Marsquakes have revealed the secrets of Mars’ interior.
NASA’s InSight spacecraft has collected data that shows hundreds of Marsquakes have been detected since 2018. Scientists from around the world worked together in mapping out the underground terrain beneath Mars’s surface. Three papers were published Thursday in Science, detailing the thicknesses and structure of the crust and the upper mantle and the discovery of a molten center.
Earth’s planet neighbor’s liquid core is quite different from the deepest aspects of our planet. The Martian core is composed mainly of iron-nickel alloy and extends approximately 1,100 miles from its center. This distance places it about half way to the surface. The Earth’s inner core, which is mainly made of an iron-nickel alloy, has a radius less than 800 miles. It is surrounded by a liquid iron-nickel outer core.
According to the papers, the crust layer is about the same thickness as Earth’s and only 15-45 miles below the surface.
The new conclusion was drawn from InSight’s seismometer measurements, which records the vibrations caused by quakes moving through Mars’ interior. Scientists have gotten a good idea about the composition of Mars by analyzing the speed and intensity of quakes as they move through the layers.
These marsquakes are a step closer to confirmation of Mars’s makeup, but these hypotheses still depend on the available data. This new understanding of Mars’s interior, although it is a very rational and well-informed estimate, doesn’t confirm what’s inside Earth.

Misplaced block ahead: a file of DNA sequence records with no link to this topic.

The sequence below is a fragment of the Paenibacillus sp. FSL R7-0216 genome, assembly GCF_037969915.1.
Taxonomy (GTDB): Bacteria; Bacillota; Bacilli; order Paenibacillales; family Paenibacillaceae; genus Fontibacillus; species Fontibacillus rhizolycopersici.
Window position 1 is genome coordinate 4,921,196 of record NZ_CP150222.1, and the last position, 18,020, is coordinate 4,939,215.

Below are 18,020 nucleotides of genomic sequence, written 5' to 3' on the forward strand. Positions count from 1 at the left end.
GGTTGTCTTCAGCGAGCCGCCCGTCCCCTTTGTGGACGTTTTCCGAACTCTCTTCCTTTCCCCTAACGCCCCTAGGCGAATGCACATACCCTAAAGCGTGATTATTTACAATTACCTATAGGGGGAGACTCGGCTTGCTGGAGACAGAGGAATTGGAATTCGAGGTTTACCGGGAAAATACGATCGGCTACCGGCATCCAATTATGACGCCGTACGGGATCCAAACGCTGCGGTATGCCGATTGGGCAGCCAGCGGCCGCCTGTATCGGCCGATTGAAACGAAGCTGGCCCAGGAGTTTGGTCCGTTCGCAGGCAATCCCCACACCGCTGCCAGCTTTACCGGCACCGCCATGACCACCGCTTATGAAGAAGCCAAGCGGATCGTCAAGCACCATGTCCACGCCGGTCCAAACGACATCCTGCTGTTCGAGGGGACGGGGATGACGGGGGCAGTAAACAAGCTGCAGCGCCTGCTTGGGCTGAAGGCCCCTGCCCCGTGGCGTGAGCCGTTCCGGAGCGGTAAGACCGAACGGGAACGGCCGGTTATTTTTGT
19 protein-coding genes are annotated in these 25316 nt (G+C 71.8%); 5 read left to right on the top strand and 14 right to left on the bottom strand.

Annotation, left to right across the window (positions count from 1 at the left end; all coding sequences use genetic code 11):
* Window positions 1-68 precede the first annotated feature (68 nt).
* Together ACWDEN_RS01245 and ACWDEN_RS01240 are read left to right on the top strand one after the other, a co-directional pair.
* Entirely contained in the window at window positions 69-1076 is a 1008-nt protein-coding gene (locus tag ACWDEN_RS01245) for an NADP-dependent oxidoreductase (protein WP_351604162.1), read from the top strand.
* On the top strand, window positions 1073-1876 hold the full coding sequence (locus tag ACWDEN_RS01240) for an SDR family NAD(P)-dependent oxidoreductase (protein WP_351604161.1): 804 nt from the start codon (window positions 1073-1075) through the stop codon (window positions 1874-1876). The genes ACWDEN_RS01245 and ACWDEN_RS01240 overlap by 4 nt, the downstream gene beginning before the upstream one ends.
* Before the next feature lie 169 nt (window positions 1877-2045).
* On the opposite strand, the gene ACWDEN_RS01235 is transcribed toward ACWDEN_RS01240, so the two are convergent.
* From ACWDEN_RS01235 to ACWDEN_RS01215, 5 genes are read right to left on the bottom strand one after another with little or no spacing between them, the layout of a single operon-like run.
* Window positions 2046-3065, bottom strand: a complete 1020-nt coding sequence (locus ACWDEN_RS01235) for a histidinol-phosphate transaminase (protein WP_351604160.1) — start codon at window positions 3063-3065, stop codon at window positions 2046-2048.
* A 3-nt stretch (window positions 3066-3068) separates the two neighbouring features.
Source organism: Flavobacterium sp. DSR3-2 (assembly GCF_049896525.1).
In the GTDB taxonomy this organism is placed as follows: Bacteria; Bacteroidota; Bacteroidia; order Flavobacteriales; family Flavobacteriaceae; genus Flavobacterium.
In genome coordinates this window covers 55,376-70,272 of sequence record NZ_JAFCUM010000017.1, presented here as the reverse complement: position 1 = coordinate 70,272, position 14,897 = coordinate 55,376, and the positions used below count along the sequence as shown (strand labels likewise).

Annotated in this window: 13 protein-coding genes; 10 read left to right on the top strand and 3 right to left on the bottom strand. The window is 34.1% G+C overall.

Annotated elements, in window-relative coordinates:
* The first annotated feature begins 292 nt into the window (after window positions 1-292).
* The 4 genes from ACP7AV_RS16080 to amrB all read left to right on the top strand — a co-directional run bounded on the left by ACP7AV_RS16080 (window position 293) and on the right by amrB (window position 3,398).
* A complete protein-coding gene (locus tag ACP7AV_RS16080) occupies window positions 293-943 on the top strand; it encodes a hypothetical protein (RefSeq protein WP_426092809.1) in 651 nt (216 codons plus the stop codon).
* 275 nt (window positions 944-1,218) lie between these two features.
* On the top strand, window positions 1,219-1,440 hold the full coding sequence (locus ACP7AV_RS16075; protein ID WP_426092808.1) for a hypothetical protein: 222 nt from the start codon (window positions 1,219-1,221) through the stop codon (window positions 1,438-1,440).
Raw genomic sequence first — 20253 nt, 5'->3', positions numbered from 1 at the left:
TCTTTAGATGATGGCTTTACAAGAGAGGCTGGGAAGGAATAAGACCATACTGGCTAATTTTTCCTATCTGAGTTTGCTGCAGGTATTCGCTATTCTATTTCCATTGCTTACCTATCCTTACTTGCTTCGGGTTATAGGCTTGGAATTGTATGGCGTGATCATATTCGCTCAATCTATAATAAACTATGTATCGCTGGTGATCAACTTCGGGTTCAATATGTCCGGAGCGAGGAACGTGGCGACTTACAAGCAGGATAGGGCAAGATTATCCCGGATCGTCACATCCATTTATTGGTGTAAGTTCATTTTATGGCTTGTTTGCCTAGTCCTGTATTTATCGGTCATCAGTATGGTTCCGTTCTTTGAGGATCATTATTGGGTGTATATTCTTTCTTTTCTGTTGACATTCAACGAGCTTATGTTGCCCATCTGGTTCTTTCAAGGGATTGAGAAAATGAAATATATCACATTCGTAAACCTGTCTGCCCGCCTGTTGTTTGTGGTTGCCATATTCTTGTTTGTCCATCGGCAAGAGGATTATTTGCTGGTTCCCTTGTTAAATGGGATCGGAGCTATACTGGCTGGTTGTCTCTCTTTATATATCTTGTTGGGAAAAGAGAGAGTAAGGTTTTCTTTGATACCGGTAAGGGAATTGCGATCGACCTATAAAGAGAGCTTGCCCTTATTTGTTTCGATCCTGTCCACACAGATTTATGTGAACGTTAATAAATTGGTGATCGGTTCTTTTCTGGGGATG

Scientists now have more data to help them create a historical record of Mars’ formation. Understanding how other planets formed can provide further insights into our solar system formation and our planet’s.
Humans have managed to map Mars’ interior for the first time, other than Earth. Over the years, many missions have been used to map the interior of the moon. NASA’s GRAIL mission in 2011 provided the best detail and most comprehensive view yet.
InSight is helping us to learn more about Mars’ interior. NASA’s Perseverance Rover, which was launched in 2003 by NASA, has been actively searching the surface for signs of life and is preparing to collect samples from Mars to send back to Earth in 2023. These missions, and others, combine to provide more detailed information on Mars from its current conditions and its past.
Publited Sat, 24 July 2021 at 18:13.22 (+0000).